IRVINE, CA - CoreLogic, a leading global property information, analytics and data-enabled solutions provider, released the CoreLogic Home Price Index (HPI) and HPI Forecast for May 2018, which shows home prices rose both year over year and month over month. Home prices increased nationally by 7.1 percent year over year from May 2017 to May 2018. On a month-over-month basis, prices increased by 1.1 percent in May 2018 – compared with April 2018 – according to the CoreLogic HPI. (April 2018 data was revised. Revisions with public records data are standard, and to ensure accuracy, CoreLogic incorporates the newly released public data to provide updated results each month.)
Looking ahead, the CoreLogic HPI Forecast indicates that the national home-price index is projected to continue to increase by 5.1 percent on a year-over-year basis from May 2018 to May 2019. On a month-over-month basis, home prices are expected to rise 0.3 percent in June 2018. The CoreLogic HPI Forecast is a projection of home prices that is calculated using the CoreLogic HPI and other economic variables. Values are derived from state-level forecasts by weighting indices according to the number of owner-occupied households for each state.
“The lean supply of homes for sale is leading to higher sales prices and fewer days on market, and the supply shortage is more acute for entry-level homes,” said Dr. Frank Nothaft, chief economist for CoreLogic. “During the first quarter, we found that about 50 percent of all existing homeowners had a mortgage rate of 3.75 percent or less. May’s mortgage rates averaged a seven-year high of 4.6 percent, with an increasing number of homeowners keeping the low-rate loans they currently have, rather than sell and buy another home that would carry a higher interest rate.”
According to the CoreLogic Market Condition Indicators (MCI), an analysis of housing values in the country’s 100 largest metropolitan areas based on housing stock found that 40 percent of metropolitan areas have an overvalued housing market as of May 2018. The MCI analysis categorizes home prices in individual markets as undervalued, at value or overvalued, by comparing home prices to their long-run, sustainable levels, which are supported by local market fundamentals (such as disposable income). Additionally, as of May 2018, 26 percent of the top 100 metropolitan areas were undervalued and 34 percent were at value. When looking at only the top 50 markets based on housing stock, 52 percent were overvalued, 14 percent were undervalued and 34 percent were at value. The MCI analysis defines an overvalued housing market as one in which home prices are at least 10 percent higher than the long-term, sustainable level. An undervalued housing market is one in which home prices are at least 10 percent below the sustainable level.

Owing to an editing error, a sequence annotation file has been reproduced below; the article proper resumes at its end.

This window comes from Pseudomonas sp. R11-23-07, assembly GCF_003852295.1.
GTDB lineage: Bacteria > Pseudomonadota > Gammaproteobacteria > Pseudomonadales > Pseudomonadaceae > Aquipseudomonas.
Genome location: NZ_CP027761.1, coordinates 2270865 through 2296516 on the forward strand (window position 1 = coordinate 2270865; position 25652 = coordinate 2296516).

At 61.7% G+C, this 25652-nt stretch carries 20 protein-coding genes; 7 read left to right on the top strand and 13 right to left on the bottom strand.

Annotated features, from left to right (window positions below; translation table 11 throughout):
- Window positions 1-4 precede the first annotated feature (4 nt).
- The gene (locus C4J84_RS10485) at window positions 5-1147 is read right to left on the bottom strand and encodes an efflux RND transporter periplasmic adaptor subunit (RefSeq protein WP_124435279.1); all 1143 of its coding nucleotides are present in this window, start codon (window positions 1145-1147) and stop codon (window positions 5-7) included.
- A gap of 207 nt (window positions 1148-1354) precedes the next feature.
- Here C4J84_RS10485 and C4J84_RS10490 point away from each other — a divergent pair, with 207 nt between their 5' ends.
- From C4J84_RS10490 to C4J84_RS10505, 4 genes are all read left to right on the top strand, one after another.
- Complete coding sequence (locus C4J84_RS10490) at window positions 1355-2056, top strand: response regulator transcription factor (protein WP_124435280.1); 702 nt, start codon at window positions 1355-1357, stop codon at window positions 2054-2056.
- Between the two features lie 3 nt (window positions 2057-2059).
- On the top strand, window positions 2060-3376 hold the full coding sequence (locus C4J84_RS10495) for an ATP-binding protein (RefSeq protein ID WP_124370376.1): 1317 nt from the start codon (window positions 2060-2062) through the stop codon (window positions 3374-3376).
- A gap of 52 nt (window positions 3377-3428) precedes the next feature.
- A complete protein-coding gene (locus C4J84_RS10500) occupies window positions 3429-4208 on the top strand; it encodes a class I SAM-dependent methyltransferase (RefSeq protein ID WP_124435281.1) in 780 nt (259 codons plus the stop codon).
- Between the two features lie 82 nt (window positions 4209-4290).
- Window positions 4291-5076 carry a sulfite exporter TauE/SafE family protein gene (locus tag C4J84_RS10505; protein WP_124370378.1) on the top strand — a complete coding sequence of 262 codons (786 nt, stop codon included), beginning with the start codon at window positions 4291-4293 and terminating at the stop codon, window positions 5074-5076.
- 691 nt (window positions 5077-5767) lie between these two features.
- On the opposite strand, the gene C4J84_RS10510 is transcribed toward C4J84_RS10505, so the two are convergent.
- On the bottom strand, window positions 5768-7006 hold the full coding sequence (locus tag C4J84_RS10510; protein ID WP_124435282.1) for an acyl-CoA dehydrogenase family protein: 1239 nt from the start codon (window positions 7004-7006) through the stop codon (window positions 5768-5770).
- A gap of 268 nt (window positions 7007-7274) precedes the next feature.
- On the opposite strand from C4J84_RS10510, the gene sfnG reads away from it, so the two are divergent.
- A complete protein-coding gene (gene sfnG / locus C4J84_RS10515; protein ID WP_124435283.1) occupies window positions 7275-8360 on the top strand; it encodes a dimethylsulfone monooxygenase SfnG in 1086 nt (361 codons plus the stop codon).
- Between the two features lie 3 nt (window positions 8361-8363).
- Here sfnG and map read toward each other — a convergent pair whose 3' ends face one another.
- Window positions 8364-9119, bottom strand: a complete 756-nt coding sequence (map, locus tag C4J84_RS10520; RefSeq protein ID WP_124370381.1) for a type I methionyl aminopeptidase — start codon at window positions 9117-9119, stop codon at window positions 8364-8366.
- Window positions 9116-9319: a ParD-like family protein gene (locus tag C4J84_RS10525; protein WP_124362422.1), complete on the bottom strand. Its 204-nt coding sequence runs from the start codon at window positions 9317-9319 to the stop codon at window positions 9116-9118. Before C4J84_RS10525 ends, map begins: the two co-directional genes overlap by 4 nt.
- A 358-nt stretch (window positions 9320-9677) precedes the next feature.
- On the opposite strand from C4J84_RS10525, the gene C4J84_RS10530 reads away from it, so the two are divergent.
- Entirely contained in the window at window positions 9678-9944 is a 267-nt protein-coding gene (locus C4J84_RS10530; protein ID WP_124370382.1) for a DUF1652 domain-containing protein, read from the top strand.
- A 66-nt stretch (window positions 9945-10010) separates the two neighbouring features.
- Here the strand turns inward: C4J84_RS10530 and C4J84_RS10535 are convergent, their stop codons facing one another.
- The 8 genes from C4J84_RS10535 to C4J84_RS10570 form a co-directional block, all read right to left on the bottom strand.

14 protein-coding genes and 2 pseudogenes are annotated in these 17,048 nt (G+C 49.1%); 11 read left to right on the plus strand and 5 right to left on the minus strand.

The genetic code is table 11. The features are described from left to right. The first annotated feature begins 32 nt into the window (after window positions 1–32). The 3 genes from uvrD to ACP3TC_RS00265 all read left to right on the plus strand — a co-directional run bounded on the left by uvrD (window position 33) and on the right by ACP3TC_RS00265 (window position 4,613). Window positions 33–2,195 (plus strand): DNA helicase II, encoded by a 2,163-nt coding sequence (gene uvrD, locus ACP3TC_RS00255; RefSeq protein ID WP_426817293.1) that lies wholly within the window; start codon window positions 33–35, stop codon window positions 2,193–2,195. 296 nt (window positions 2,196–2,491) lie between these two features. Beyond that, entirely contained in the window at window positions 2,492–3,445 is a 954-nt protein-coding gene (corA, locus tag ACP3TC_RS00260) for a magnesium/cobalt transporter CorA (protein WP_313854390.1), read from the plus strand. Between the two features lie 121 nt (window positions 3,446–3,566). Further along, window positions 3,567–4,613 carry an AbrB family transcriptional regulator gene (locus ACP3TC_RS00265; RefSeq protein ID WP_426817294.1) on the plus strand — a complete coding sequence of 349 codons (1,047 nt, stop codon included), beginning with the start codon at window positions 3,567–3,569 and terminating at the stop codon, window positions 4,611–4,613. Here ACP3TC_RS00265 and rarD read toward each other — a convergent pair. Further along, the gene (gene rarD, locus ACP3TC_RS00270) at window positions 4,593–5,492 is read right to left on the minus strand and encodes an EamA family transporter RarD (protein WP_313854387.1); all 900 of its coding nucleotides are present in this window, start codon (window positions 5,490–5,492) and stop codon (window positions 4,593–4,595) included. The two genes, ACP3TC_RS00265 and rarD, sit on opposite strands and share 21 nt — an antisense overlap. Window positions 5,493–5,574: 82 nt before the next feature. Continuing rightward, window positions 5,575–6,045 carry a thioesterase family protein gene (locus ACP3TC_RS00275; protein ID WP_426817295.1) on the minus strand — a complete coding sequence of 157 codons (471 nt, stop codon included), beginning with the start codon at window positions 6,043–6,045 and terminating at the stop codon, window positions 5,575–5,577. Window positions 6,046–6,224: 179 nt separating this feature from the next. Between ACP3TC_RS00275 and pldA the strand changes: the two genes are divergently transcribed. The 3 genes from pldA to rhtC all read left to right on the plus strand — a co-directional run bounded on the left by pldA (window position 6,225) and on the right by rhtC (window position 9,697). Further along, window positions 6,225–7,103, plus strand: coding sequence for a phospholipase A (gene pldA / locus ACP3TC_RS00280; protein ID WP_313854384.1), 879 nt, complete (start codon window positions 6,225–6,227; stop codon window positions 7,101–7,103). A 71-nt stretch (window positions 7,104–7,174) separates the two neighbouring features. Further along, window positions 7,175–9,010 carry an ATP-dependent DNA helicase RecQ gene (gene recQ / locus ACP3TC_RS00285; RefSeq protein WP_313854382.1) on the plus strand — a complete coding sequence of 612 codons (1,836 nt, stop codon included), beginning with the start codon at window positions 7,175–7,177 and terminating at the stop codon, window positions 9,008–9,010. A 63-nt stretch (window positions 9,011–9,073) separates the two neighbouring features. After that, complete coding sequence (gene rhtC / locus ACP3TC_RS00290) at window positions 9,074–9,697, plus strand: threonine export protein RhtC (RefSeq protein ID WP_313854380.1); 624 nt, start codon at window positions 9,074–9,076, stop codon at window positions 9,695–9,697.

In 2018, CoreLogic together with RTi Research of Norwalk, Connecticut, conducted an extensive consumer housing sentiment study, combining consumer and property insights. The study assessed attitudes toward homeownership and the drivers of the homebuying or renting decision process. Across the U.S., 15 percent of homeowners and 28 percent of renters have indicated a desire to buy a home in the next 12 months, while only 11 percent have indicated a desire to sell.
The research reported the long-term desire for homeownership is much stronger among renters in markets that have the highest home-price growth. Lagging supply in these markets is likely to continue as fewer current homeowners are considering putting their homes on the market. Over the next 12 months, 41 percent of renters are considering buying while only 11 percent of homeowners are considering selling over that same period. That is nearly four times as many renters than homeowners, which is the crux of the available housing-supply imbalance.
“The CoreLogic consumer research demonstrates that, despite high home prices, renters want to get out of their rental property and purchase a home,” said Frank Martell, president and CEO of CoreLogic. “Even in the most expensive markets, we found four times as many renters looking to buy than homeowners willing to sell. Until more supply becomes available, we will continue to see soaring prices in cities such as Denver, San Francisco and Seattle.”